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Infertility – the heartbreak of waiting

Feeling like a failure
November 1, 2016
Coping after a failed transfer
March 16, 2017

When I was going through treatment I found all the waiting was unbearable.

It already feels like you have been waiting forever to have a baby, and then you have the waiting time for appointments, your cycle to start, waiting for egg collection and transfer, then the dreaded two week wait. Each additional day you have to wait can seem difficult and that it is extending the time till you finally have a baby. Try to remember it is all to increase the chances of you finishing the process with a baby, so is worth it.

If you are finding the waiting difficult, here are a few ideas to help fill the time and reduce the waiting agony.

Reduce your time on Google and social media (especially in the 2 week wait)

Many women have a tendency to obsessively Google symptoms, trying to work out what is happening with their bodies. That kind of relentless worrying is linked to anxiety and depression, and will only make you feel worse, as you are not able to confirm or disprove symptoms.

Social media can also have a negative affect on your well being whilst struggling with infertility. While you seem to be forever waiting for something to happen, putting other areas of your life on hold, everyone else appears to be moving on with their lives – promotions, new homes, babies, engagements.

Try to remember that people tend to only put positive things on social media (the things they want people to see) so don’t compare your life to theirs. If you find it difficult to see, it may be worth taking a break from social media during times you need to stay more relaxed, and turning off notifications from certain friends or groups if their posts upset you.

Distract yourself (as much as is possible)

Plan in lots of activities that you enjoy to make the time pass quicker and give you something to look forward to. They don’t have to be expensive, going through fertility treatment is extremely expensive, so every penny counts.

It could be a weekend away camping, friends round for tea, a boxset marathon, time to read a new book, time out to do your favourite hobby.

Write it down

Writing a journal can be a useful tool to help you deal with your emotions. Sometimes you may feel unable to voice your thoughts for fear of being judged or upsetting your partner.

A journal allows you to put all your thoughts in to a safe place so you can process them and get them out of your head. It will also be something to look back on to see how far you have come, and remind yourself of how strong you are.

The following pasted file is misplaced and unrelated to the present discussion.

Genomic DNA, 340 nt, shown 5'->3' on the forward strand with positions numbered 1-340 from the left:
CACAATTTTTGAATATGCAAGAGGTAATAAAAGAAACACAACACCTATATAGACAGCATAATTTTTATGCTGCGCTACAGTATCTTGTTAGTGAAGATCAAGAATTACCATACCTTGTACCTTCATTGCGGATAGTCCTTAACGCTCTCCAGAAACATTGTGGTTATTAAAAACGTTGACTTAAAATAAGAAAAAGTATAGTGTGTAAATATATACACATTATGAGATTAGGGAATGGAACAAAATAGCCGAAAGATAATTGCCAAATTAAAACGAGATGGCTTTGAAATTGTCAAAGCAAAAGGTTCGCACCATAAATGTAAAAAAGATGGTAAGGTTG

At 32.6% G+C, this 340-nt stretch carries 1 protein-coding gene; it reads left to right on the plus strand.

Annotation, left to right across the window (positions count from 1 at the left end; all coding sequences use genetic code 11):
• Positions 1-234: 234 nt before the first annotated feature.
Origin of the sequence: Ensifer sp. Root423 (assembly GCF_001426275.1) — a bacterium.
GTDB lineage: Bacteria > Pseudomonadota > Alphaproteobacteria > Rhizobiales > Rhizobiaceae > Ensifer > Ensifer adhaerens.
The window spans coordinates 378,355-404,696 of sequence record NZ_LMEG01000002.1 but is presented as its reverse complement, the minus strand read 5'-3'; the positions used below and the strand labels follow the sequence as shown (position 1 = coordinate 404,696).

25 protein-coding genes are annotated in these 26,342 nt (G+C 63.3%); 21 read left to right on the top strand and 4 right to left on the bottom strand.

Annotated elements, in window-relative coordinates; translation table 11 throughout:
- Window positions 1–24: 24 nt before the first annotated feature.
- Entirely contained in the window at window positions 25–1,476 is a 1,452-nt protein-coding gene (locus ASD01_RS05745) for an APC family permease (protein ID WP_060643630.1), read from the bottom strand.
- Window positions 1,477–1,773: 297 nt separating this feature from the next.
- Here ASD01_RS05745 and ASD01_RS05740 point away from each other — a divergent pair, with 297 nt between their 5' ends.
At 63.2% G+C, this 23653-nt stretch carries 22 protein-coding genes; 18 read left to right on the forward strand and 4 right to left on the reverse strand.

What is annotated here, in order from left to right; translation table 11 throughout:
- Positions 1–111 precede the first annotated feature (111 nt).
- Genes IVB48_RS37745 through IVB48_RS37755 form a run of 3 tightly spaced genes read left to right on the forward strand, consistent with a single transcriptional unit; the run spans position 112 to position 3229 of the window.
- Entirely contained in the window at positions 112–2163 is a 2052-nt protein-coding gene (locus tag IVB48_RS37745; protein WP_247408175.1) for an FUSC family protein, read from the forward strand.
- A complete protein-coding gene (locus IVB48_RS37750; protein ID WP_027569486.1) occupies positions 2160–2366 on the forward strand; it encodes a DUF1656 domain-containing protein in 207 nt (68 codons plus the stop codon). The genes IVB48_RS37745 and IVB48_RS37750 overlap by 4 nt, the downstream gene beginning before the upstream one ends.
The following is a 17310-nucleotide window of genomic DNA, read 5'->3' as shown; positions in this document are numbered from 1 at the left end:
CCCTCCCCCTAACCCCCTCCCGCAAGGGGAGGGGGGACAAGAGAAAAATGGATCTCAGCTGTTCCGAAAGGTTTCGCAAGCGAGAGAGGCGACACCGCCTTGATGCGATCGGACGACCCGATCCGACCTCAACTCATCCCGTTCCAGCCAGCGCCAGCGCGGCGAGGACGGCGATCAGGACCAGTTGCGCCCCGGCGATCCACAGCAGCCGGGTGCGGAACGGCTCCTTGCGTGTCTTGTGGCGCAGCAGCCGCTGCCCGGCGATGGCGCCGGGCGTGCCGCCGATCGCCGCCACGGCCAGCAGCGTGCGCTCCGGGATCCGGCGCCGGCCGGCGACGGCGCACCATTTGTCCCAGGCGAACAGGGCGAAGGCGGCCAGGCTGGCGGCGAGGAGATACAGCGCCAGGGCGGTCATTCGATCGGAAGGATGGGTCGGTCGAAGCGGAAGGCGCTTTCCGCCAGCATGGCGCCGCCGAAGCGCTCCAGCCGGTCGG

Allow yourself sad days

Every month when your period comes feels like a loss, you should give yourself the time and space to accept this sadness. If you feel sad, be sad. Don’t beat yourself up over it.

Talk to a friend, your partner or support network, then pick yourself up ready for the next step. If you find you are feeling very sad or depressed on a regular basis, it is worth making an appointment to talk it through with a counsellor so you can get the extra support you need.

Breathing techniques

Breathing is a great way for managing anxious thoughts and bringing yourself out of a stressed state. When you feel yourself getting anxious you can do a breathing technique to calm your self down, bring your heart rate back to normal, and allow yourself to process the stressor before you react (for example if someone makes an inappropriate comment, or you receive some bad news). They are like mini relaxations. It is important to practice these when you are not anxious, so you can use it effectively when you need it.

Be consciously altruistic

We spend a lot of time throughout treatment being hyper aware of our bodies and mind (looking for signs of pregnancy, looking for signs of our period coming, being aware of worrying and thinking we should be calm). It is good for us to spend time focusing on others – it takes your mind and focus off the treatment, puts a bit of perspective on things, and is good for your well being.

Various studies show that volunteering improves physical and mental health – as well as helping others. You could maybe help an elderly neighbour with their shopping, volunteering at a charity, helping a friend move house.

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